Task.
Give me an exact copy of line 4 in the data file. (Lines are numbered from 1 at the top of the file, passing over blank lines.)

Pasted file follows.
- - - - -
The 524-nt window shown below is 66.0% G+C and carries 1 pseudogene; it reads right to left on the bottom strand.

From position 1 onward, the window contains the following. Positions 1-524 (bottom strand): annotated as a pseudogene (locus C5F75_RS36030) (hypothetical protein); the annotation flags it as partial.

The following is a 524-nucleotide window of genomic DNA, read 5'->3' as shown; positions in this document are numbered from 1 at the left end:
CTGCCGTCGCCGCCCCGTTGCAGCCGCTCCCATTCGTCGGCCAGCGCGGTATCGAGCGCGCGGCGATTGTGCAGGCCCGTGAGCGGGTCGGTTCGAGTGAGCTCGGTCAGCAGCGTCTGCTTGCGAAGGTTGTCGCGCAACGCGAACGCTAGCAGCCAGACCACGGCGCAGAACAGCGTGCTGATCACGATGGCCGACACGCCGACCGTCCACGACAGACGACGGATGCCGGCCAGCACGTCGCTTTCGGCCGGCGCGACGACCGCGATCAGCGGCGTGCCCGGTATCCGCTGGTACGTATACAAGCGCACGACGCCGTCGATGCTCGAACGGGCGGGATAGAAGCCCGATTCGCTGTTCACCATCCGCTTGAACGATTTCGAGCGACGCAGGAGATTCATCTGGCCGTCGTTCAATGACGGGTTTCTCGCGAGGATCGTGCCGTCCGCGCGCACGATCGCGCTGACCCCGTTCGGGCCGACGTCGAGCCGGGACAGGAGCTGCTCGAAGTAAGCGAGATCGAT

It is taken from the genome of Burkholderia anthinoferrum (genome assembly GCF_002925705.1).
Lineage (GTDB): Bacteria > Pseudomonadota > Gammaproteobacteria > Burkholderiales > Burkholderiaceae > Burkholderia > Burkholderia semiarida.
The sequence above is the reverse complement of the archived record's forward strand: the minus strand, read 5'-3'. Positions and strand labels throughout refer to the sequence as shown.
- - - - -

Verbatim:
CTGCCGTCGCCGCCCCGTTGCAGCCGCTCCCATTCGTCGGCCAGCGCGGTATCGAGCGCGCGGCGATTGTGCAGGCCCGTGAGCGGGTCGGTTCGAGTGAGCTCGGTCAGCAGCGTCTGCTTGCGAAGGTTGTCGCGCAACGCGAACGCTAGCAGCCAGACCACGGCGCAGAACAGCGTGCTGATCACGATGGCCGACACGCCGACCGTCCACGACAGACGACGGATGCCGGCCAGCACGTCGCTTTCGGCCGGCGCGACGACCGCGATCAGCGGCGTGCCCGGTATCCGCTGGTACGTATACAAGCGCACGACGCCGTCGATGCTCGAACGGGCGGGATAGAAGCCCGATTCGCTGTTCACCATCCGCTTGAACGATTTCGAGCGACGCAGGAGATTCATCTGGCCGTCGTTCAATGACGGGTTTCTCGCGAGGATCGTGCCGTCCGCGCGCACGATCGCGCTGACCCCGTTCGGGCCGACGTCGAGCCGGGACAGGAGCTGCTCGAAGTAAGCGAGATCGAT